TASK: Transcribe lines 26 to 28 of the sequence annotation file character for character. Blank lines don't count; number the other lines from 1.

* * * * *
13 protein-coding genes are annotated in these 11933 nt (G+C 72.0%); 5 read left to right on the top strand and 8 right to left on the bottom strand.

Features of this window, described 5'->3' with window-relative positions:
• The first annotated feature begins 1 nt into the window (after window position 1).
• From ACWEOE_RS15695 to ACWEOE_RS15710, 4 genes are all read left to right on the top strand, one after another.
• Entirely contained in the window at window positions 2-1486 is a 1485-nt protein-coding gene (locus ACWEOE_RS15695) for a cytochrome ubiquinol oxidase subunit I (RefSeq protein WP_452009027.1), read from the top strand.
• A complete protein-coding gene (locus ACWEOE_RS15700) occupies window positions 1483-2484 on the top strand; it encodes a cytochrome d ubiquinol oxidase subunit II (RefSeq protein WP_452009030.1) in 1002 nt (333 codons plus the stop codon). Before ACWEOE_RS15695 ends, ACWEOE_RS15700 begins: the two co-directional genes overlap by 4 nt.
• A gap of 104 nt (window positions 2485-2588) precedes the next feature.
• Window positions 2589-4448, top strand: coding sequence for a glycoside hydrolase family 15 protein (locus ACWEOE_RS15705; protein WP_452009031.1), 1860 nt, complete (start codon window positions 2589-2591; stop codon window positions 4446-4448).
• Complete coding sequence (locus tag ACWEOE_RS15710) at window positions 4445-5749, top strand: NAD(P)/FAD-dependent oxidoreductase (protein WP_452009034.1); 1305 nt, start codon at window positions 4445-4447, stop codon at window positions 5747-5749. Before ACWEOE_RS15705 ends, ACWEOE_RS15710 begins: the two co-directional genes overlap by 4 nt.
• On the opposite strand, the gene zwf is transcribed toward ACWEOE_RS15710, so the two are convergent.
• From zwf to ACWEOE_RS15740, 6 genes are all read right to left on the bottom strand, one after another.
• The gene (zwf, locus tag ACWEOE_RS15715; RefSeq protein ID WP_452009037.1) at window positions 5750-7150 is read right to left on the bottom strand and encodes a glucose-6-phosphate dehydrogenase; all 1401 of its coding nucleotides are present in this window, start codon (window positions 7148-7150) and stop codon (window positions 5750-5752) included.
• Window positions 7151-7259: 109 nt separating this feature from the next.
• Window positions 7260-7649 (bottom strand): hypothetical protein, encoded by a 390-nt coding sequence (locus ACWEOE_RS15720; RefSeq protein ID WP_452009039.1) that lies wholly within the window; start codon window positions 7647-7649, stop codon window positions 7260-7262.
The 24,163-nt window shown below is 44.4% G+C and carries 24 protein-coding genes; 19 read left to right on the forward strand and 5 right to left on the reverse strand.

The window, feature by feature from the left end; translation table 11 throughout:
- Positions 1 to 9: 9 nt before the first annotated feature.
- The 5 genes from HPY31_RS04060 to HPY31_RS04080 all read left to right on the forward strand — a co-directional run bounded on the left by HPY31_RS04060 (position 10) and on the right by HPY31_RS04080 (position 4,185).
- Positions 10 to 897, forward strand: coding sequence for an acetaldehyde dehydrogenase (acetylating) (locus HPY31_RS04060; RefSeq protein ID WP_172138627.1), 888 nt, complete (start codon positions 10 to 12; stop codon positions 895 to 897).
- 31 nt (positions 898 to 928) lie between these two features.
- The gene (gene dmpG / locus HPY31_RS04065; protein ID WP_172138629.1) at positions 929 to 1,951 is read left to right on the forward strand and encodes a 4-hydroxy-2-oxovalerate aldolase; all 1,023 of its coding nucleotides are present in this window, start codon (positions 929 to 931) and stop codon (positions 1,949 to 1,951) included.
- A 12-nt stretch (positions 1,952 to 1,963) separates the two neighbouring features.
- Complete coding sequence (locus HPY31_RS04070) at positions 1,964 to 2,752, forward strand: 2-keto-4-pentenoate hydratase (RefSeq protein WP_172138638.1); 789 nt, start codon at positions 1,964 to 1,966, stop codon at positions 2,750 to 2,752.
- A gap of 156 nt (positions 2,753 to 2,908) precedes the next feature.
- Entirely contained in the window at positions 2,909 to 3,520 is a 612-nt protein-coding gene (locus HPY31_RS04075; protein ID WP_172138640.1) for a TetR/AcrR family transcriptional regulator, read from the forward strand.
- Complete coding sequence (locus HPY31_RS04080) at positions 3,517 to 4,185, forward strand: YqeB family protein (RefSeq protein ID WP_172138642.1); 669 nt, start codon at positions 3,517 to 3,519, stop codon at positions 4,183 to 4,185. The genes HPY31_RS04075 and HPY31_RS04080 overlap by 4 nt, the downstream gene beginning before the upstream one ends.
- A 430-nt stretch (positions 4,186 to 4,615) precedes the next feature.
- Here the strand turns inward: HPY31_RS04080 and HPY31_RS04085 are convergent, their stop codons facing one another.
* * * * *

- Complete coding sequence (locus HPY31_RS04080) at positions 3,517 to 4,185, forward strand: YqeB family protein (RefSeq protein ID WP_172138642.1); 669 nt, start codon at positions 3,517 to 3,519, stop codon at positions 4,183 to 4,185. The genes HPY31_RS04075 and HPY31_RS04080 overlap by 4 nt, the downstream gene beginning before the upstream one ends.
- A 430-nt stretch (positions 4,186 to 4,615) precedes the next feature.
- Here the strand turns inward: HPY31_RS04080 and HPY31_RS04085 are convergent, their stop codons facing one another.